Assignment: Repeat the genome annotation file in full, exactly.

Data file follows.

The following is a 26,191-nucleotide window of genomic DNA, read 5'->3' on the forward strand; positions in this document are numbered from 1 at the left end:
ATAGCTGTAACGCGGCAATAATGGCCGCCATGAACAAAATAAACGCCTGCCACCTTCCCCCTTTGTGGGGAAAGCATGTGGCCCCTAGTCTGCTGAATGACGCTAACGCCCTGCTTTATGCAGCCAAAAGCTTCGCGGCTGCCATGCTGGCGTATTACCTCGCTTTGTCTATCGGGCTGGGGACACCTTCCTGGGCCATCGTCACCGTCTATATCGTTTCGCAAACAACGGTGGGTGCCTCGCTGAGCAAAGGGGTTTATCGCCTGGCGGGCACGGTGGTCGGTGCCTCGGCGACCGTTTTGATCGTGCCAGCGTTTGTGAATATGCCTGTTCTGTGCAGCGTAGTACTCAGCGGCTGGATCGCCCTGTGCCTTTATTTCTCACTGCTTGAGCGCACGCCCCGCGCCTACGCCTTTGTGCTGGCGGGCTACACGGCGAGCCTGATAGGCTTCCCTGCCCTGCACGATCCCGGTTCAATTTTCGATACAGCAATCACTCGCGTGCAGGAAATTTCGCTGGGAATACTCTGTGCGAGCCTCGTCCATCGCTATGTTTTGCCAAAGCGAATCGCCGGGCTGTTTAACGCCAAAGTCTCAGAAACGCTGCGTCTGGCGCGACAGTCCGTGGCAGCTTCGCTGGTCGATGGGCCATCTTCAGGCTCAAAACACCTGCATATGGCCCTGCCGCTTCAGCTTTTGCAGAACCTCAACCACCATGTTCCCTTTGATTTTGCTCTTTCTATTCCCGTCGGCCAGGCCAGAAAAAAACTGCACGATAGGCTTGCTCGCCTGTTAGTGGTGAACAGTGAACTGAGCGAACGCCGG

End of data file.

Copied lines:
The following is a 26,191-nucleotide window of genomic DNA, read 5'->3' on the forward strand; positions in this document are numbered from 1 at the left end:
ATAGCTGTAACGCGGCAATAATGGCCGCCATGAACAAAATAAACGCCTGCCACCTTCCCCCTTTGTGGGGAAAGCATGTGGCCCCTAGTCTGCTGAATGACGCTAACGCCCTGCTTTATGCAGCCAAAAGCTTCGCGGCTGCCATGCTGGCGTATTACCTCGCTTTGTCTATCGGGCTGGGGACACCTTCCTGGGCCATCGTCACCGTCTATATCGTTTCGCAAACAACGGTGGGTGCCTCGCTGAGCAAAGGGGTTTATCGCCTGGCGGGCACGGTGGTCGGTGCCTCGGCGACCGTTTTGATCGTGCCAGCGTTTGTGAATATGCCTGTTCTGTGCAGCGTAGTACTCAGCGGCTGGATCGCCCTGTGCCTTTATTTCTCACTGCTTGAGCGCACGCCCCGCGCCTACGCCTTTGTGCTGGCGGGCTACACGGCGAGCCTGATAGGCTTCCCTGCCCTGCACGATCCCGGTTCAATTTTCGATACAGCAATCACTCGCGTGCAGGAAATTTCGCTGGGAATACTCTGTGCGAGCCTCGTCCATCGCTATGTTTTGCCAAAGCGAATCGCCGGGCTGTTTAACGCCAAAGTCTCAGAAACGCTGCGTCTGGCGCGACAGTCCGTGGCAGCTTCGCTGGTCGATGGGCCATCTTCAGGCTCAAAACACCTGCATATGGCCCTGCCGCTTCAGCTTTTGCAGAACCTCAACCACCATGTTCCCTTTGATTTTGCTCTTTCTATTCCCGTCGGCCAGGCCAGAAAAAAACTGCACGATAGGCTTGCTCGCCTGTTAGTGGTGAACAGTGAACTGAGCGAACGCCGG